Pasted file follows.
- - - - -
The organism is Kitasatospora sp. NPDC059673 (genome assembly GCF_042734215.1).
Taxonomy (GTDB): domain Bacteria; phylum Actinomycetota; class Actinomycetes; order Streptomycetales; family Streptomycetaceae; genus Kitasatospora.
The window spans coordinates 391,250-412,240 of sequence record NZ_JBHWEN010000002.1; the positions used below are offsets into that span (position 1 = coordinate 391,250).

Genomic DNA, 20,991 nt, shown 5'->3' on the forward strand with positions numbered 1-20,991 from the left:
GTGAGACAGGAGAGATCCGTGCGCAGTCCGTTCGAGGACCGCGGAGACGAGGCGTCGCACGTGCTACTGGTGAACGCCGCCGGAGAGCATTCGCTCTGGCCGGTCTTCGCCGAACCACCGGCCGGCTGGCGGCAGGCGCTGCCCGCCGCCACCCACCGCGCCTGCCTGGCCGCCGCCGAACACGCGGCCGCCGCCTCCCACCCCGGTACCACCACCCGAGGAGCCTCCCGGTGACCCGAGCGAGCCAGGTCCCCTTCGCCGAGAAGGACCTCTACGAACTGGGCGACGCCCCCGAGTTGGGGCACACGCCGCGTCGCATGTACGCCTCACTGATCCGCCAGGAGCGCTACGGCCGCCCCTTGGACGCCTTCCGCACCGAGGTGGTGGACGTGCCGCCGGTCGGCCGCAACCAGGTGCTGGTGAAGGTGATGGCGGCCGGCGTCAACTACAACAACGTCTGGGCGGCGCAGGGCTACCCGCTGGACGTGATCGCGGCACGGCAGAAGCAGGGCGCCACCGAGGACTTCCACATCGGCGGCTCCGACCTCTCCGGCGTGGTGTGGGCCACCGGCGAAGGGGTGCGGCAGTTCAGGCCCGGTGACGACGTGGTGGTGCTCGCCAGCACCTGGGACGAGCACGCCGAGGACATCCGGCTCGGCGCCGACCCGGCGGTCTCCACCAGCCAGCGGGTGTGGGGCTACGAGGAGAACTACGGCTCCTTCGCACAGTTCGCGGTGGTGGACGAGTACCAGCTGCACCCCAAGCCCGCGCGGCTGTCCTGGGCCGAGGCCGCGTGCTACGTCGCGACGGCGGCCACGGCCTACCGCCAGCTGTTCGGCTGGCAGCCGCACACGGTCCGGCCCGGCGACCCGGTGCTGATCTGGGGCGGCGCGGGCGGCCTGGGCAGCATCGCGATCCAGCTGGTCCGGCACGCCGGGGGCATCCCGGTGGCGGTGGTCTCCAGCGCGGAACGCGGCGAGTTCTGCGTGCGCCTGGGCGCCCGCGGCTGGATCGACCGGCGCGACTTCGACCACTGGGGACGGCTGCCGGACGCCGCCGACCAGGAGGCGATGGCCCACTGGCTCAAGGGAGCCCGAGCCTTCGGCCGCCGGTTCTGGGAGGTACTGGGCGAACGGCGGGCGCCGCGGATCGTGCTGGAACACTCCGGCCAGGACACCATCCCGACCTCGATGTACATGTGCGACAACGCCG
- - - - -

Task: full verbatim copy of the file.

The organism is Kitasatospora sp. NPDC059673 (genome assembly GCF_042734215.1).
Taxonomy (GTDB): domain Bacteria; phylum Actinomycetota; class Actinomycetes; order Streptomycetales; family Streptomycetaceae; genus Kitasatospora.
The window spans coordinates 391,250-412,240 of sequence record NZ_JBHWEN010000002.1; the positions used below are offsets into that span (position 1 = coordinate 391,250).

Genomic DNA, 20,991 nt, shown 5'->3' on the forward strand with positions numbered 1-20,991 from the left:
GTGAGACAGGAGAGATCCGTGCGCAGTCCGTTCGAGGACCGCGGAGACGAGGCGTCGCACGTGCTACTGGTGAACGCCGCCGGAGAGCATTCGCTCTGGCCGGTCTTCGCCGAACCACCGGCCGGCTGGCGGCAGGCGCTGCCCGCCGCCACCCACCGCGCCTGCCTGGCCGCCGCCGAACACGCGGCCGCCGCCTCCCACCCCGGTACCACCACCCGAGGAGCCTCCCGGTGACCCGAGCGAGCCAGGTCCCCTTCGCCGAGAAGGACCTCTACGAACTGGGCGACGCCCCCGAGTTGGGGCACACGCCGCGTCGCATGTACGCCTCACTGATCCGCCAGGAGCGCTACGGCCGCCCCTTGGACGCCTTCCGCACCGAGGTGGTGGACGTGCCGCCGGTCGGCCGCAACCAGGTGCTGGTGAAGGTGATGGCGGCCGGCGTCAACTACAACAACGTCTGGGCGGCGCAGGGCTACCCGCTGGACGTGATCGCGGCACGGCAGAAGCAGGGCGCCACCGAGGACTTCCACATCGGCGGCTCCGACCTCTCCGGCGTGGTGTGGGCCACCGGCGAAGGGGTGCGGCAGTTCAGGCCCGGTGACGACGTGGTGGTGCTCGCCAGCACCTGGGACGAGCACGCCGAGGACATCCGGCTCGGCGCCGACCCGGCGGTCTCCACCAGCCAGCGGGTGTGGGGCTACGAGGAGAACTACGGCTCCTTCGCACAGTTCGCGGTGGTGGACGAGTACCAGCTGCACCCCAAGCCCGCGCGGCTGTCCTGGGCCGAGGCCGCGTGCTACGTCGCGACGGCGGCCACGGCCTACCGCCAGCTGTTCGGCTGGCAGCCGCACACGGTCCGGCCCGGCGACCCGGTGCTGATCTGGGGCGGCGCGGGCGGCCTGGGCAGCATCGCGATCCAGCTGGTCCGGCACGCCGGGGGCATCCCGGTGGCGGTGGTCTCCAGCGCGGAACGCGGCGAGTTCTGCGTGCGCCTGGGCGCCCGCGGCTGGATCGACCGGCGCGACTTCGACCACTGGGGACGGCTGCCGGACGCCGCCGACCAGGAGGCGATGGCCCACTGGCTCAAGGGAGCCCGAGCCTTCGGCCGCCGGTTCTGGGAGGTACTGGGCGAACGGCGGGCGCCGCGGATCGTGCTGGAACACTCCGGCCAGGACACCATCCCGACCTCGATGTACATGTGCGACAACGCCG